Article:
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The MomsLikeMe.com Debacle and the Need For the Open Internet And To Control Your Content


A ton of online communities of moms are dying this week. After three years, the "MomsLikeMe.com" websites are shutting down on Friday. From the FAQ:

All of the MomsLikeMe sites will permanently shut down on Friday, October 14, 2011. At that time, everything that currently appears on the site, locally or nationally, will no longer be accessible.

Why? The standard lame corporate-speak:

The market has evolved substantially since we launched three years ago and there are many new and different ways for people to connect and engage. We feel we can better serve this community through the many new and exciting digital initiatives we will be developing and rolling out in the future.

The reality is that the site is entirely owned by Gannett (publishers of USA Today and many other newspapers and sites) and for whatever reasons they have decided that it no longer makes sense to operate this site. Perhaps they weren't seeing enough ad revenue. Perhaps it wasn't hitting whatever "metrics" they wanted to hit.

Regardless, it is shutting down - permanently - in 2 days. Finished. Over. Done. Gone.

And you can see in the comments to the blog post announcing the shutdown the collective "WTF?" of all the moms who had participated in the site. (Note, of course, that you can only see these comments until Friday, at which point they will be gone, too.)

We've seen this movie before. Remember back in April 2010 when Ning shuttered all its free communities? Or in September 2010 when the Vox blogging service shut its doors?

This is not a new story...

People invest hours and hours of time in a service operated by a company.
Company decides to shut down service... or goes bankrupt... or gets acquired.
People lose the community and/or the content they created.

At least Vox provided a way to export your content and Ning provided an upgrade path (for a fee).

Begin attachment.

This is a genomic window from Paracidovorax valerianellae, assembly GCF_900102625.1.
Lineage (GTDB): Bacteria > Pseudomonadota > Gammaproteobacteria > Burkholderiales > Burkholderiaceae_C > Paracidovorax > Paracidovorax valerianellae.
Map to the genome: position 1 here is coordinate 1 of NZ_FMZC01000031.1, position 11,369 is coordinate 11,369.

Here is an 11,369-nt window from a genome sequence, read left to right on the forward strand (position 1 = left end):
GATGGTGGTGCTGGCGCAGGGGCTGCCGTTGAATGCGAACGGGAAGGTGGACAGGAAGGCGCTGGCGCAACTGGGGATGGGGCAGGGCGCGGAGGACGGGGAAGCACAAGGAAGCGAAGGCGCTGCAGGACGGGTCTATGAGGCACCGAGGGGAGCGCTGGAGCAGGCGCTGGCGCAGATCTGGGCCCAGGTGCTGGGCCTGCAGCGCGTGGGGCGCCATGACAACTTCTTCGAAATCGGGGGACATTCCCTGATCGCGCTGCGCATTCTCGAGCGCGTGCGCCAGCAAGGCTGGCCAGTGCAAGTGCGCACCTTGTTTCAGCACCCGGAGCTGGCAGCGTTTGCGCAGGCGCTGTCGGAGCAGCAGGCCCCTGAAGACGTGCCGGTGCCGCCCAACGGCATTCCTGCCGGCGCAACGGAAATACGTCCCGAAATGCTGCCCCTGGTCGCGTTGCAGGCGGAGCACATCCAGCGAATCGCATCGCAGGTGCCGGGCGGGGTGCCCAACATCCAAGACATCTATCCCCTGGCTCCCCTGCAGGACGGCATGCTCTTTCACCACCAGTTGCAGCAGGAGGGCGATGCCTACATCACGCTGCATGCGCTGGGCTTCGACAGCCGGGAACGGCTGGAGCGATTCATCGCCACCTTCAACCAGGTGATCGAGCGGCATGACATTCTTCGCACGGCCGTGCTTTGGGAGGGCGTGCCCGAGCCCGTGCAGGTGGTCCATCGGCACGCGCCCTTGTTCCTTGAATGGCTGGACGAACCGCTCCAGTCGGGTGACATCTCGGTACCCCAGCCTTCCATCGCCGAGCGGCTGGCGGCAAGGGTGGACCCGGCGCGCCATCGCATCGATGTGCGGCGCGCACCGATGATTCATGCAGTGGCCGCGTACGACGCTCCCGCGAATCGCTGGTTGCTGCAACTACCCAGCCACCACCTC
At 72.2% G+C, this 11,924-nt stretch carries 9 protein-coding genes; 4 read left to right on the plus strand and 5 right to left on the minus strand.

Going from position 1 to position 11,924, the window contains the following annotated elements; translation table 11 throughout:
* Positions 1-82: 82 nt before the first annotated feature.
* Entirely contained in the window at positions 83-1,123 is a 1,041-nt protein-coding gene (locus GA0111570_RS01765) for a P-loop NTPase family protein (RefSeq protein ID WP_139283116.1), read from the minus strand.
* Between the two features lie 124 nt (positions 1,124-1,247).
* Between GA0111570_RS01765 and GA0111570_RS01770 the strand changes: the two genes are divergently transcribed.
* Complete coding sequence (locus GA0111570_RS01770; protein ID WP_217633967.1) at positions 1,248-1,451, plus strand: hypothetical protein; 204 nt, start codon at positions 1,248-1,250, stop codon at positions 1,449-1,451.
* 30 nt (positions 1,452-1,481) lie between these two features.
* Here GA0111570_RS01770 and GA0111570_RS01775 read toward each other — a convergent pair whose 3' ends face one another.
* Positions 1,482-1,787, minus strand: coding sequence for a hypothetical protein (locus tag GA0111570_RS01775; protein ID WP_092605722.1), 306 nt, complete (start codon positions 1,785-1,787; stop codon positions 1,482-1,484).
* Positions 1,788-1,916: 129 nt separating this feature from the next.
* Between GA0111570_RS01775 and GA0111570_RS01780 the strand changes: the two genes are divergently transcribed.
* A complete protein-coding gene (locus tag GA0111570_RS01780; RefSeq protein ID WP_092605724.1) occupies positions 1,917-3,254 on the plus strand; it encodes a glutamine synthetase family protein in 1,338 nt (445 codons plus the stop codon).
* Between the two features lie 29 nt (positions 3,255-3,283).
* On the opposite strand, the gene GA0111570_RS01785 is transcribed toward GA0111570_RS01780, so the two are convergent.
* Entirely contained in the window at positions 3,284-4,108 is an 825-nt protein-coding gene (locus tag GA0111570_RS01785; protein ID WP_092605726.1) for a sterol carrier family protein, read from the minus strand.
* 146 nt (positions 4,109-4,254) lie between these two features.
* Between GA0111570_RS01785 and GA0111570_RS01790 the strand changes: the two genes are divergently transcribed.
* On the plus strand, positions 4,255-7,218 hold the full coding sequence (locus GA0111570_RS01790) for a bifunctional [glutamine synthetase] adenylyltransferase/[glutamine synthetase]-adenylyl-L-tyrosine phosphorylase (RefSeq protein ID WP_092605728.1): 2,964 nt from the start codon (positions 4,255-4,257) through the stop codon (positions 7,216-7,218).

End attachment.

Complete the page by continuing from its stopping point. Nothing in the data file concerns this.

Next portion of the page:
Gannett says the site is dead... and THEY OWN ALL YOUR CONTENT. Again from the FAQ:

Can I take posts or other data posted on MomsLikeMe and use if for other purposes (e.g., post it on a blog, elsewhere on the web or publish it in a book)?

As outlined in the Terms of Service, the information that has been posted on MomsLikeMe is the property of Gannett.

Translation: You lose. We own it all.

Of course, just to rub salt in the wounds, the FAQ answer right below that is:

Can Gannett take posts or other data posted on MomsLikeMe and use it for other purposes (e.g., post it on a blog, elsewhere on the web or publish it in a book)?

Yes, as outlined in the Terms of Service, Gannett has the legal rights to re-use public information posted on the site for other purposes.

Translation: You lose. We own it all.

Unfortunately, the good folks who invested their time in the communities of the MomsLikeMe.com sites are learning a harsh lesson in the realities of the NOT-Open Internet. When companies control the platforms and services - and don't provide a way to export or move your content/data - you are entirely in their control. And if they decide to shut the service down...

... you lose.

The same issue can be said of Facebook (which itself has an insanely onerous Terms of Service), Twitter and so many other services. Google+ is also that way... but right from the start they have provided ways for you to get your data out of the service should you want to do so.

This is why we need to be concerned about issues around the "openness" of the Internet and about "data portability". If we choose to host our content - or a "community" - on a particular service:

  • Who owns the content?
  • Can you move the content if necessary?

We need to be looking at ways to ensure that we are in control of our own content and our own destiny... and not the companies and organizations that may run the services we use.

It's too bad Gannett couldn't have done more to help all these folks who have invested so much time to move their content elsewhere... that would have been the charitable and "right" thing to do.

Alas, they did not... and the moms who invested all their time lose...

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